I received an e-mail yesterday from a potential client who was a bit hesitant to hire me because she had a love for style and design herself.  But her reality is that she does not have the time to pull it all together.  Because I spend my time staying current on available products, current trends, and researching designs, I am able to save her time for what's most important to her--family and work.

If the home-owner makes ONE bad purchase decision – that would have already paid for the designer. And if you are on a budget, you have no budget to waste on mistakes!!



When is hiring a designer, a luxury? Well, if you hire one to custom design every piece of your house down to the tassel on your $1,200 toss cushions, then yes, that’s when a designer becomes a luxury.

Happiness can be restored where there is disagreement very quickly, by hiring a designer for—at the very minimum—a CONSULTATION before you make the mistakes you can’t afford to make anyways. That is an absolute NECESSITY!

Thank you, Maria, for sharing your wisdom today and starting the conversation.

Have you worked with a decorator or designer?  Was it worth it?  If not, what is keeping you from taking the plunge?



**Don't forget to check-out my two week, Spring Sale on design services here.**

35 comments:

  1. That's surprisingly true! If you want a serious answer to the question, I got one. It is surprisingly simple, and probably one thing a stylist loses sight of because they know so well what they do, contrary to the rest of us mere mortals ;-) I think people don't hire a home stylist because they think this stylist would need much more time than just a few hours to get the job done. The way I thought of it, a stylist would come to my home, look at the rooms in question (which would sooner or later probably be all) and then go home and work out ideas and research products to buy and then come back, discuss them with me, I'd get them and he/she would arrange them. Im my mind, that's a few days of work with 100$ per hour. Which accumulates to about 3500$ with 7 hours a day for one week. So maybe it would help if you described what a stylist can do in a short time, and how far one could get with only a few affordable hours instead of a week or so? I mean, me and my boyfriend for example have enough dough between the two of us to hire a stylist for a day or so if we were to ever find a new house, but I doubt that we'd be willing to plunk down thousands on it. So if you told us the benefits of a "short room therapy" maybe more people would have one :-)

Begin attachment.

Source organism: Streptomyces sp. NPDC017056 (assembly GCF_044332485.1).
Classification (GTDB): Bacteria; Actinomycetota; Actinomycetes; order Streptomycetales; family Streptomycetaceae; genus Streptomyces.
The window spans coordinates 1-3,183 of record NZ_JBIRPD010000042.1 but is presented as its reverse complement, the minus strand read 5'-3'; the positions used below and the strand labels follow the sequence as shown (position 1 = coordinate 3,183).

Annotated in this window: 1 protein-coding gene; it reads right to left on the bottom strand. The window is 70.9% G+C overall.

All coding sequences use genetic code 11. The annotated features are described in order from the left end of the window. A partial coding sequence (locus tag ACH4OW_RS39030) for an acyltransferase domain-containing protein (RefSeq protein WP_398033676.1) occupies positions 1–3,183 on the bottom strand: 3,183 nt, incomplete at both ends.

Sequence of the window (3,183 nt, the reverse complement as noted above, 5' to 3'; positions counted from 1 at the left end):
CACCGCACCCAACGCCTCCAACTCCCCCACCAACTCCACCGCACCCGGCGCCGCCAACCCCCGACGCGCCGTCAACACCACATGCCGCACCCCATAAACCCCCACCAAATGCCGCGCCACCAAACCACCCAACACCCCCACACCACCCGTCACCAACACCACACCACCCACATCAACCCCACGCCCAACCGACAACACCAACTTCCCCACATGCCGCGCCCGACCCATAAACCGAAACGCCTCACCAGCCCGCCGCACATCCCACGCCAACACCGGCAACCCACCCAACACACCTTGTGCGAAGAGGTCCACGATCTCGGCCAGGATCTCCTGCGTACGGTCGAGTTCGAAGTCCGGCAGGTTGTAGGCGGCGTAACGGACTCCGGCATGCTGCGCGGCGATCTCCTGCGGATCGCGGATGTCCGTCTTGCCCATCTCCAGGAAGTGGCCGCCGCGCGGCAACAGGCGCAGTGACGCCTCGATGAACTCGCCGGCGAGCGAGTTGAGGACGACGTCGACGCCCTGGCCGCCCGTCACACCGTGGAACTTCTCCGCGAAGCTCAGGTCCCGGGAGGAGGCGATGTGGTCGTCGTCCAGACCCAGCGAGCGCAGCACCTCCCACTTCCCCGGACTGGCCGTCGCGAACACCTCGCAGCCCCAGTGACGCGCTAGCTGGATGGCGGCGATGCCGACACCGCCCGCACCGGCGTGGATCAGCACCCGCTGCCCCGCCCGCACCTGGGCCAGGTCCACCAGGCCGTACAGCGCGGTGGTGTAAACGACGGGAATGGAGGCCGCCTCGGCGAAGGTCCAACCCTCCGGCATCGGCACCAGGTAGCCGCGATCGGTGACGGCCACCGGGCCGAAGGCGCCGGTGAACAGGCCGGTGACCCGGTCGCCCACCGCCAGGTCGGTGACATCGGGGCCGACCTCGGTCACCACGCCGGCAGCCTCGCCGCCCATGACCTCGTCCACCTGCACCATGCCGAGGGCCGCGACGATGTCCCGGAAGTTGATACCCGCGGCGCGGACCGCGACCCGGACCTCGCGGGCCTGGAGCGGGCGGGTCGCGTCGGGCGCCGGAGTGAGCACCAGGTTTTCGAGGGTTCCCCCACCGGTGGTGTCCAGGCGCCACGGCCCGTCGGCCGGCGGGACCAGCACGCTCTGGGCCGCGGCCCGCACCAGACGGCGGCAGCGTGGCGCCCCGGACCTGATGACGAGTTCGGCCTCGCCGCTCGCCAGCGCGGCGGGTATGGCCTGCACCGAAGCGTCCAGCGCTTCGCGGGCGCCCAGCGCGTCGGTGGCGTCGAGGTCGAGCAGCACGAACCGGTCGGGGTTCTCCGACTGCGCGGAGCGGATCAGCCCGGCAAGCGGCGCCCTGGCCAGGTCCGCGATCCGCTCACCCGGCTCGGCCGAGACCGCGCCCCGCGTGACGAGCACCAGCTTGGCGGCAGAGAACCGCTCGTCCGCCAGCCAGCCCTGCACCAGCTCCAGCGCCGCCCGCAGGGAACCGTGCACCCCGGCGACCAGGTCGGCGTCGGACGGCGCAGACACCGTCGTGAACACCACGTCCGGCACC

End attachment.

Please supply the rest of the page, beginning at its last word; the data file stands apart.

Relatable Style

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  2. Abby, great article! I loved Marias comment about paying for trades but thinking designers are a luxury. Why does no one respect this profession? We are responsible for so many, many details and WE orchestrate the trades. No one does what we do, and yet people don't always see the value...

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  3. Great article Abby! Thanks for sharing:)

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  4. Abby, fantastic post. Maria is a mentor for me and I think her advice is fantastic. I love the way you presented it here. Like any profession, a designer is worth hiring for the right advice. I think most of the time if the designer isn't valued, it's because the client doesn't understand the value of design in the first place. I think it's also our job to set the appropriate expectation with the client so that they know what to expect from us and what our actual service is. We don't just make things look nice. There is a reason why we do what we do. Maria is right -- our value is in answering the WHY of things. Again, great post!